Brain Development and the Role of RNA modification

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Human forebrain organoid labeled with Green Fluorescent Protein (green), neural stem cell marker SOX2 (red) and cell nuclei marker (blue). Credit: Xuyu Qian and Guo-li Ming, Perelman School of Medicine, University of Pennsylvania

A chemical tag added to RNA during embryonic development regulates how the early brain grows.

In the last few years, scientists have discovered chemical modifications to messenger RNA (mRNA) across the genome at certain sites and found that these changes are dynamic, meaning that a specific chemical group is added and taken off by enzymes in a regular, patterned way. The chemical group [..], m6A, is the most prevalent modification to mRNA in human cells.
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The classic view of this control is that DNA codes for RNA, guiding which proteins will be made by cells. However, mRNA can be modified along the way so that it can produce proteins with many variations. A new field called epitranscriptomics was born out of this knowledge.

[..] is the first study of epitranscriptomics in the embryonic mammalian brain, and the key is m6A, a marker for molecules bound for disposal within the cell. Normally, m6A-tagged mRNAs are related to such processes as cell replication and neuron differentiation, and m6A-tagging promotes their decay after they are no longer needed.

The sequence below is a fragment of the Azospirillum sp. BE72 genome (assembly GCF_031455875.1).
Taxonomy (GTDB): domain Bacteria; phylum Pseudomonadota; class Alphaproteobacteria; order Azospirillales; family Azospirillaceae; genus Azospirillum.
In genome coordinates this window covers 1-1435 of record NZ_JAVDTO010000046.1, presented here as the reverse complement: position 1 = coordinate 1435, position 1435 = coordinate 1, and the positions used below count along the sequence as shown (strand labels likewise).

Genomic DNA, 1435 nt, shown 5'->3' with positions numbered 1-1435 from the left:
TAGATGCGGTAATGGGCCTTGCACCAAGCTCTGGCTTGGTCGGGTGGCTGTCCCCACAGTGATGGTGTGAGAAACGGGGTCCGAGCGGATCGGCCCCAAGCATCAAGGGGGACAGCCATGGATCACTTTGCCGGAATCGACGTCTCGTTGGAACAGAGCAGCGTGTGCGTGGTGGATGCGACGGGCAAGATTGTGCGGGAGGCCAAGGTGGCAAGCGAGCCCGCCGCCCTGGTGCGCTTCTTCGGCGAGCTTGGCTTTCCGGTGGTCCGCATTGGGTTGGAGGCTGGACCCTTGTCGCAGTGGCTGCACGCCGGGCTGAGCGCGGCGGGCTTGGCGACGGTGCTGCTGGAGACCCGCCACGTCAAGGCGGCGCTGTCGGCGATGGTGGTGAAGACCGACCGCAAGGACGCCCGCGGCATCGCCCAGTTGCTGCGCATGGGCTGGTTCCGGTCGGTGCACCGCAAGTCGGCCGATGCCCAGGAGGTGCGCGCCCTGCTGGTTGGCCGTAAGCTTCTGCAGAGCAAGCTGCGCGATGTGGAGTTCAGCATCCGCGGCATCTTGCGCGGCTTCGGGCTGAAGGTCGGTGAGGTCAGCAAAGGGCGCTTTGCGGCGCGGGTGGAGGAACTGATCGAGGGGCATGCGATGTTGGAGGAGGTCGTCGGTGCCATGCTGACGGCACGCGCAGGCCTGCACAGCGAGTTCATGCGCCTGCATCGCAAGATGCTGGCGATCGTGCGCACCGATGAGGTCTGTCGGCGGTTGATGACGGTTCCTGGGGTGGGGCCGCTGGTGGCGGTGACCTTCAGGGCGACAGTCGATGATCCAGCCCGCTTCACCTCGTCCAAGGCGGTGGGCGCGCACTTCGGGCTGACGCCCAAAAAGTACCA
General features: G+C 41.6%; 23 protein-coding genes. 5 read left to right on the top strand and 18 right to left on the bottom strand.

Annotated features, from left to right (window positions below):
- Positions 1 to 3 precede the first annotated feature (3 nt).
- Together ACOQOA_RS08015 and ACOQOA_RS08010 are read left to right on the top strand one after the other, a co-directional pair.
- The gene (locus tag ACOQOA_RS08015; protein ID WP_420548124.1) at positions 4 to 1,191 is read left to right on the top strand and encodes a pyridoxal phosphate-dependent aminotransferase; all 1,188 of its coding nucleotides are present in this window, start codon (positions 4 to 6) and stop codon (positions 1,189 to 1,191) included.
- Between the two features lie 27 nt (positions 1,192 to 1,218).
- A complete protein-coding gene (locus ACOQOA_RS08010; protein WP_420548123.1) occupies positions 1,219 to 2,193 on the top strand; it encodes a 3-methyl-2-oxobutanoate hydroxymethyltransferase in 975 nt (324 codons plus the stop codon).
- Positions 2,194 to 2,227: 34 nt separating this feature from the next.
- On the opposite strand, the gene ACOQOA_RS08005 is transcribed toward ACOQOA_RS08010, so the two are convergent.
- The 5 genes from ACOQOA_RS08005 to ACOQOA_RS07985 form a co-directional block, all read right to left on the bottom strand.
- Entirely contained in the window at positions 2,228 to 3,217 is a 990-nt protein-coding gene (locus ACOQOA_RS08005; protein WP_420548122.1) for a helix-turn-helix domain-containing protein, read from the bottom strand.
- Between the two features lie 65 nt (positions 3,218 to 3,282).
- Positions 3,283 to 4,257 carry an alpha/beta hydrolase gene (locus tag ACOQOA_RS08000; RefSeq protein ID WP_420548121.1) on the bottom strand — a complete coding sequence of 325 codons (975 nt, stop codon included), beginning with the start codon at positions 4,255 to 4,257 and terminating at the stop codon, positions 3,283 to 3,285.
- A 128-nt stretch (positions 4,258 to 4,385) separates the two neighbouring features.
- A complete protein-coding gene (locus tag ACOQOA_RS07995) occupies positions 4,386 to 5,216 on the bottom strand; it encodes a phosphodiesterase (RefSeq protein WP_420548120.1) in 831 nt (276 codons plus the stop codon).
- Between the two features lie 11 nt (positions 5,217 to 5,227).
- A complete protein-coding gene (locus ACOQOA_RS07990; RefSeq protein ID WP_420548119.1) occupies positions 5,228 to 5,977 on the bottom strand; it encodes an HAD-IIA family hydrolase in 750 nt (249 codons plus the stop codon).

If m6A is not added on the correct time schedule to a garbage-bound molecule, the developmental train goes down the wrong tracks. Ming and Song surmise that this is because developing brain cells get stuck at an earlier stage because the m6A cues for taking out the cellular trash are misread or not read at all.

The researchers found that in a mouse model with depleted m6A, cell replication is prolonged, so that stem-cell differentiation, which normally reels out daughter cells in an orderly fashion, gets stuck. The knockout mouse develops less brain cells such as neurons and glia cells, and therefore has abnormal circuitry and a non-functioning brain.

According to the Scientists:

"We used an organoid, a mini-brain, made from human induced pluripotent stem cells to relate the mouse knockout findings to humans," Neuroscience professors Guo-li Ming, MD, PhD, said. "m6A signaling also regulates neuron development in human forebrain organoids."

Neuron development in the mini-brains that Ming has developed is similar to what happens in people, modeling fetal brain development up to the second trimester.

"We were surprised when we found that human stem cells had a greater number of m6A tags compared to mouse cells," Ming said. "Comparing the m6A-mRNA landscapes between mouse and human embryonic brain development showed us that human-specific m6A-tagging might be related to brain-disorder risk genes."
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News Reference Medical Xpress

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